Pensions have been left up in the air by the new government following yesterday’s announcement of their economic plans for the next year.
Chancellor George Osborne announced £6.2billion in public spending cuts, which will come from some frontline services and public sector cut backs.
One of the casualties of the cuts was the Child Trust Funds, which will be axed by January saving £520 million over all. And other savings included £683 million at the Department for Transport, £780 million at Communities and Local Government, £836 million at Business, £670 million at Education and £325 million Department for Justice.
But the coalition’s plans for pensions still remain ambiguous, with pensions minister Steve Webb making seemingly little commitment to any of their future policies.
What we do know is compulsory annuitisation at 75 will be scrapped, the retirement age is set to rise and pensions will be linked back to earnings but these plans are likely to be introduced gradually over the next five years.
Speaking to the BBC's Money Box programme yesterday Webb skimmed the issue saying he ‘would not settle for minor adjustments.’
“A decent state pension doesn’t come cheap. So you have to think long term. But if we always thought reforms weren’t worth doing because they’re going to cost a lot of money then you are cursed with incrementalism and we cannot go on like that,” he said.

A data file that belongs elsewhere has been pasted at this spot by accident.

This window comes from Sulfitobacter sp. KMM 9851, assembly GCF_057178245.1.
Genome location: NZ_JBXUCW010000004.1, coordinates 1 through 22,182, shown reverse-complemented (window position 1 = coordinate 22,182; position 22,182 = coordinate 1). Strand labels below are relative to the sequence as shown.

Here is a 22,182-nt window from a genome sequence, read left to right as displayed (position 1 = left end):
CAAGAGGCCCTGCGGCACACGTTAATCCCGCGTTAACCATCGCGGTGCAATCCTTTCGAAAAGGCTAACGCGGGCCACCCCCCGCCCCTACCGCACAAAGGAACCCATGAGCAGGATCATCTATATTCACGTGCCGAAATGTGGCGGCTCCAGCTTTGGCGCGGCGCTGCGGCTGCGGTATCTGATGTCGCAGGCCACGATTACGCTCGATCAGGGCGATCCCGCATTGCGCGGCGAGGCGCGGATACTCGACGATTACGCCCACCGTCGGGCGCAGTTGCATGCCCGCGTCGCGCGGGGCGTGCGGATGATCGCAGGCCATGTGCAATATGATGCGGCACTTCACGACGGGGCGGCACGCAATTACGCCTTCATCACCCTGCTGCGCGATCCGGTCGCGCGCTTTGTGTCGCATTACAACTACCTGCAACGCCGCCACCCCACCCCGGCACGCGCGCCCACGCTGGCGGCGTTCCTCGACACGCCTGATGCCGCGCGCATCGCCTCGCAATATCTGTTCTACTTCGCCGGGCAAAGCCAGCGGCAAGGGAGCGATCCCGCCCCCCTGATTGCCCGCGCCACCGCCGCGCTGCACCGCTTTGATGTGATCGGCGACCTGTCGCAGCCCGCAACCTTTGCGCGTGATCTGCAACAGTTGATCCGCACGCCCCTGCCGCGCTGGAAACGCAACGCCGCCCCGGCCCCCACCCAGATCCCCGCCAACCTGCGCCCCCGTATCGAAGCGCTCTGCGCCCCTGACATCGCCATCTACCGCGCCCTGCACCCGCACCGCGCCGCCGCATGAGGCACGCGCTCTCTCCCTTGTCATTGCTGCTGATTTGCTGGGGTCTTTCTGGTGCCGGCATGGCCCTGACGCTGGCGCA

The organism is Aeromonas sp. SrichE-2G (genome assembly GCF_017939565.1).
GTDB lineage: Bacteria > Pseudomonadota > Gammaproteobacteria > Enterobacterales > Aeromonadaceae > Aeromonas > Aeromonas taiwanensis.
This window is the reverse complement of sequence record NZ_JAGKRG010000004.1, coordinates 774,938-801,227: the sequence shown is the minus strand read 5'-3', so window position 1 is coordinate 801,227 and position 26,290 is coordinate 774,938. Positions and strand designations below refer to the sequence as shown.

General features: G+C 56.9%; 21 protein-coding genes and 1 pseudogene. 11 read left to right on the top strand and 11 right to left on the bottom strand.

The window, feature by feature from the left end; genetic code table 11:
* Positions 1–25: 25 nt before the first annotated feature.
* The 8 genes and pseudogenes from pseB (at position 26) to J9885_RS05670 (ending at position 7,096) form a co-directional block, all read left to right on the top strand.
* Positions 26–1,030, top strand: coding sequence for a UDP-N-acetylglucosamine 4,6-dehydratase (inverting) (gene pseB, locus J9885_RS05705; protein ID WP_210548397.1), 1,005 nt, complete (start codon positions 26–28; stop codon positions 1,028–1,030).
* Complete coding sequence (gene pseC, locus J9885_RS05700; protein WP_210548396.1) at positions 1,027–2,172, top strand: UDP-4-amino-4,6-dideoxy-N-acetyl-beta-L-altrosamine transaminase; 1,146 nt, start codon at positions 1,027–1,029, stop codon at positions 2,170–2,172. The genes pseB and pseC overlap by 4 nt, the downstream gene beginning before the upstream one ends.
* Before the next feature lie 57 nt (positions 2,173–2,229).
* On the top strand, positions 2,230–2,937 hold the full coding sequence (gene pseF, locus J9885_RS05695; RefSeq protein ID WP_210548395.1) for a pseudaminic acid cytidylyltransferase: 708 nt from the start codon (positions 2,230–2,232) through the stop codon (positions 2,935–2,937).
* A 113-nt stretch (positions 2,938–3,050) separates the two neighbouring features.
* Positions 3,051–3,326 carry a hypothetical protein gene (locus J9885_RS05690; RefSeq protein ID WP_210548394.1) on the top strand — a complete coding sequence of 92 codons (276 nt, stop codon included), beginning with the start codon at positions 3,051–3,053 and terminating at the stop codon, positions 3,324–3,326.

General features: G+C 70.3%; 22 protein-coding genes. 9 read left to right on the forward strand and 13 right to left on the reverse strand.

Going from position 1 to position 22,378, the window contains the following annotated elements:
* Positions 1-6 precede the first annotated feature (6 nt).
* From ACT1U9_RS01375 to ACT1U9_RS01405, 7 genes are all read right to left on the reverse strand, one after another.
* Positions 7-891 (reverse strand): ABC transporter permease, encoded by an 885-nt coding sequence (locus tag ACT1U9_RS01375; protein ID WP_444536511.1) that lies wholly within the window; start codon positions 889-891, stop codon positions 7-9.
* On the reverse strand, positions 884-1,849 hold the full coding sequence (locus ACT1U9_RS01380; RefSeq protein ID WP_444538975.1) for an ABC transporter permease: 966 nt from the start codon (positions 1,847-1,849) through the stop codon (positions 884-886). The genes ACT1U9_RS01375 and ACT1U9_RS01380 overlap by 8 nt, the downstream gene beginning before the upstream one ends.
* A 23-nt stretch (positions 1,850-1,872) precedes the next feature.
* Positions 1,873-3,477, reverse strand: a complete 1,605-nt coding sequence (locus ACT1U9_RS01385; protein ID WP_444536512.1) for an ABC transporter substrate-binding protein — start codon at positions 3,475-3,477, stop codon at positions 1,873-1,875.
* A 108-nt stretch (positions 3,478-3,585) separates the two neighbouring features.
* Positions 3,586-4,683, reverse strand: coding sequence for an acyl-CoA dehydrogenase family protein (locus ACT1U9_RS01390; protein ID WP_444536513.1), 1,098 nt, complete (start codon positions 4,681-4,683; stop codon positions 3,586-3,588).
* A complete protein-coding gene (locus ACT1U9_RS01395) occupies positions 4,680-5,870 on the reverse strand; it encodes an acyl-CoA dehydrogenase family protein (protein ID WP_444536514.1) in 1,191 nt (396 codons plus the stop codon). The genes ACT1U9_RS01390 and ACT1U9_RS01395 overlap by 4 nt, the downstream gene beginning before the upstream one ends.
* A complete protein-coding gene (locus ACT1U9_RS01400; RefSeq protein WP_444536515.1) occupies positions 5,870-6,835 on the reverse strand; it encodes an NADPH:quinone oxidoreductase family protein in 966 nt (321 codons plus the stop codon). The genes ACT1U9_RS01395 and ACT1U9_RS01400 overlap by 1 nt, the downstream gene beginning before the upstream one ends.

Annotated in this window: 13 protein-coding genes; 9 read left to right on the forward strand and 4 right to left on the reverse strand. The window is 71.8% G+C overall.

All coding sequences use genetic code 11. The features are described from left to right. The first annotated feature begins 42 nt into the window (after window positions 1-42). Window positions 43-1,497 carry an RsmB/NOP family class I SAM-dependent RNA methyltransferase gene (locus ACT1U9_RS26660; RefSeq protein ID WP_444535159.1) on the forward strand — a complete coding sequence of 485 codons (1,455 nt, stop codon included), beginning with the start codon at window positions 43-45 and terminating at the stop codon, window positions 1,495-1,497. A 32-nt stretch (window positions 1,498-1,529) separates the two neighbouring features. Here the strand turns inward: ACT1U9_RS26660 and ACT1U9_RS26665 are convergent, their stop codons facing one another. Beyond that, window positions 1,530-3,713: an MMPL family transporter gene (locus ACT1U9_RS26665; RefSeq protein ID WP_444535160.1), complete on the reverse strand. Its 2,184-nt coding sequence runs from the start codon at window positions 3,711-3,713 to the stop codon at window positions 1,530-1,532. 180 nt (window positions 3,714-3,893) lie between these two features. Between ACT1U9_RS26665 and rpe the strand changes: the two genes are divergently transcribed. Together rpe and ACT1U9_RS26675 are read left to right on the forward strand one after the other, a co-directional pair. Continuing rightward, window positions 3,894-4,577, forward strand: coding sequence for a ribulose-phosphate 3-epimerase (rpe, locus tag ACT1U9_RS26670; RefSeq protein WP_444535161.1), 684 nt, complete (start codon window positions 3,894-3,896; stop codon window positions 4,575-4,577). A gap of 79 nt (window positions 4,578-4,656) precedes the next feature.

But he made no mention of Nest, the billion pound personal accounts scheme that is due to roll out in 2012, instead he said the government would be focusing on auto enrolment.
Nest is planned to create an occupational scheme for those not currently enrolled in one by their employers. People will be automatically enrolled and will have to opt out.
He added: “One of the other things we’re looking at is making sure that when someone is in a job that they are saving in a pension as well, through auto-enrolment so it’s not just about state pensions it’s about a vibrant private system as well.”
But despite the pension mystery many have praised the government’s move to make cuts so quickly after coming to power.
The Confederation of British Industry’s director general, Richard Lambert said: “It is encouraging that the Treasury has managed to find slightly bigger savings than first expected.
"The measures announced by the Chancellor, including departmental spending cuts and a civil service recruitment freeze, are painful but necessary steps to demonstrate the UK's seriousness about tackling the deficit. Just as private sector firms had to take strong action to cut costs during the recession, so too must the public sector.”
The official budget will be announced on June 22.
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